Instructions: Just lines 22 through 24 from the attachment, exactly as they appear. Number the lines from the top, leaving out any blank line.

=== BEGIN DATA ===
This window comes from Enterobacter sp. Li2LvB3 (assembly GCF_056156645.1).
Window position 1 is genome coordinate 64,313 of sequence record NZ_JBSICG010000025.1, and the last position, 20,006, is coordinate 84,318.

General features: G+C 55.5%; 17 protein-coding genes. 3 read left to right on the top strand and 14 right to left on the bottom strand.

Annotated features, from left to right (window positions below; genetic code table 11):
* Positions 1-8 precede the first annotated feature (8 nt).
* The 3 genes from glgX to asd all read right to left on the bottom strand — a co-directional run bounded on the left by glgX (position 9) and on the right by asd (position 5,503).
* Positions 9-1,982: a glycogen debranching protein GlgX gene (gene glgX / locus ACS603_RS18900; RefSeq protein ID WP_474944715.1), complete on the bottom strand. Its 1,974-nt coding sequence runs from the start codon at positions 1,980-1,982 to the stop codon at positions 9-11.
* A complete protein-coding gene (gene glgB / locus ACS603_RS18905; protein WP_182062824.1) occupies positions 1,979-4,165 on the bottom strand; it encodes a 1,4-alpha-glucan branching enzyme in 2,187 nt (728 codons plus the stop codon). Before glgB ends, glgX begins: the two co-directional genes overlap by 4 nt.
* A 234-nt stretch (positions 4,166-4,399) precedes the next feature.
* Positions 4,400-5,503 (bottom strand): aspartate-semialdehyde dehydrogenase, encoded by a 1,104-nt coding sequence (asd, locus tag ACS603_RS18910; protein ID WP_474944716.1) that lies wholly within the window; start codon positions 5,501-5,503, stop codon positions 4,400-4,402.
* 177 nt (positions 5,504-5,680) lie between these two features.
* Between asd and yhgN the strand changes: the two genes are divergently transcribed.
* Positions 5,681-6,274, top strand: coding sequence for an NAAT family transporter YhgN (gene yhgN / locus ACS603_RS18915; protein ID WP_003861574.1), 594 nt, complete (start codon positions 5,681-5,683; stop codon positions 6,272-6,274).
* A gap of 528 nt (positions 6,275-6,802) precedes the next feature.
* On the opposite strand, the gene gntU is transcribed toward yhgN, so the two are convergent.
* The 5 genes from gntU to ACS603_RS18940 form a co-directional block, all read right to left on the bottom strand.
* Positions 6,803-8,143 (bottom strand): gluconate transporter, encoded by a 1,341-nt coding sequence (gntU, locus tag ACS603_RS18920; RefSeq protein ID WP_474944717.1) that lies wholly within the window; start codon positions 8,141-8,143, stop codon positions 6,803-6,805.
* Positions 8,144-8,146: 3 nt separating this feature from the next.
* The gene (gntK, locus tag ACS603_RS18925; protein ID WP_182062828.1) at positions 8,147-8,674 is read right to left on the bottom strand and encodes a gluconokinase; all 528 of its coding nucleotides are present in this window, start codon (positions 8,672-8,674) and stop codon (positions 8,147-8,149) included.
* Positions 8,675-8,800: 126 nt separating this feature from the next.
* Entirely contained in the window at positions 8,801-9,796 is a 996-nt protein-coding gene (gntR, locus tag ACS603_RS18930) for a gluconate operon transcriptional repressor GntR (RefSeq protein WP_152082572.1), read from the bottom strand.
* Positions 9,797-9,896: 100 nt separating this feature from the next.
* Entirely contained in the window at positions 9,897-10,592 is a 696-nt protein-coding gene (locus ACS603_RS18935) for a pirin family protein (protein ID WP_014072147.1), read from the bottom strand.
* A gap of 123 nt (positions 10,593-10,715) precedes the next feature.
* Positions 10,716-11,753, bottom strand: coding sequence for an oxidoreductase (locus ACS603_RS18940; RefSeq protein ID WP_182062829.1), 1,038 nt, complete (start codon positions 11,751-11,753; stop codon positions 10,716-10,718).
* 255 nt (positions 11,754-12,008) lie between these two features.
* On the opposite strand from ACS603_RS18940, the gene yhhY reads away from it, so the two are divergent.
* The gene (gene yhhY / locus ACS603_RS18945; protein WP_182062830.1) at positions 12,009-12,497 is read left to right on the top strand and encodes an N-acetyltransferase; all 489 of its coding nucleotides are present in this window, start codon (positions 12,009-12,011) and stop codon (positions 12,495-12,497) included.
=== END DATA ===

* Positions 9,797-9,896: 100 nt separating this feature from the next.
* Entirely contained in the window at positions 9,897-10,592 is a 696-nt protein-coding gene (locus ACS603_RS18935) for a pirin family protein (protein ID WP_014072147.1), read from the bottom strand.
* A gap of 123 nt (positions 10,593-10,715) precedes the next feature.